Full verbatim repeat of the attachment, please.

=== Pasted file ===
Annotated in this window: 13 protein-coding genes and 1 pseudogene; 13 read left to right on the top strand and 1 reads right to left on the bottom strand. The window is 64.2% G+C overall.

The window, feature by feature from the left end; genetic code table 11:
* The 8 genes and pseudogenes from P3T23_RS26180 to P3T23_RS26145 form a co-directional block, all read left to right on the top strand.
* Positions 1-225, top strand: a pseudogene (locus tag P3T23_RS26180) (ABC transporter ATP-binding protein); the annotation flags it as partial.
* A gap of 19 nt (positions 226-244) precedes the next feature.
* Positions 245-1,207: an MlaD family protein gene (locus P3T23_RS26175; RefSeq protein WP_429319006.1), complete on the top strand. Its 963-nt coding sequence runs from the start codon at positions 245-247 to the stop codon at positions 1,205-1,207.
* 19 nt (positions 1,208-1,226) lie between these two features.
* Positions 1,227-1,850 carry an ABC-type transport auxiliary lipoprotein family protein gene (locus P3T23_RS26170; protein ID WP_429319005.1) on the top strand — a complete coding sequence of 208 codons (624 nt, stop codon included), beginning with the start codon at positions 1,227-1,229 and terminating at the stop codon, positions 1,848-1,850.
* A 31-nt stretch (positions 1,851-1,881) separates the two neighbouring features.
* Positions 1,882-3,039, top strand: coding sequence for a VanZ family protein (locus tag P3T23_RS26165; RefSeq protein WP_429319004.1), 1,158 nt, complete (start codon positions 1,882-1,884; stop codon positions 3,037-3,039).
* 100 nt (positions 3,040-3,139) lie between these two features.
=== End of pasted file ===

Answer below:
Annotated in this window: 13 protein-coding genes and 1 pseudogene; 13 read left to right on the top strand and 1 reads right to left on the bottom strand. The window is 64.2% G+C overall.

The window, feature by feature from the left end; genetic code table 11:
* The 8 genes and pseudogenes from P3T23_RS26180 to P3T23_RS26145 form a co-directional block, all read left to right on the top strand.
* Positions 1-225, top strand: a pseudogene (locus tag P3T23_RS26180) (ABC transporter ATP-binding protein); the annotation flags it as partial.
* A gap of 19 nt (positions 226-244) precedes the next feature.
* Positions 245-1,207: an MlaD family protein gene (locus P3T23_RS26175; RefSeq protein WP_429319006.1), complete on the top strand. Its 963-nt coding sequence runs from the start codon at positions 245-247 to the stop codon at positions 1,205-1,207.
* 19 nt (positions 1,208-1,226) lie between these two features.
* Positions 1,227-1,850 carry an ABC-type transport auxiliary lipoprotein family protein gene (locus P3T23_RS26170; protein ID WP_429319005.1) on the top strand — a complete coding sequence of 208 codons (624 nt, stop codon included), beginning with the start codon at positions 1,227-1,229 and terminating at the stop codon, positions 1,848-1,850.
* A 31-nt stretch (positions 1,851-1,881) separates the two neighbouring features.
* Positions 1,882-3,039, top strand: coding sequence for a VanZ family protein (locus tag P3T23_RS26165; RefSeq protein WP_429319004.1), 1,158 nt, complete (start codon positions 1,882-1,884; stop codon positions 3,037-3,039).
* 100 nt (positions 3,040-3,139) lie between these two features.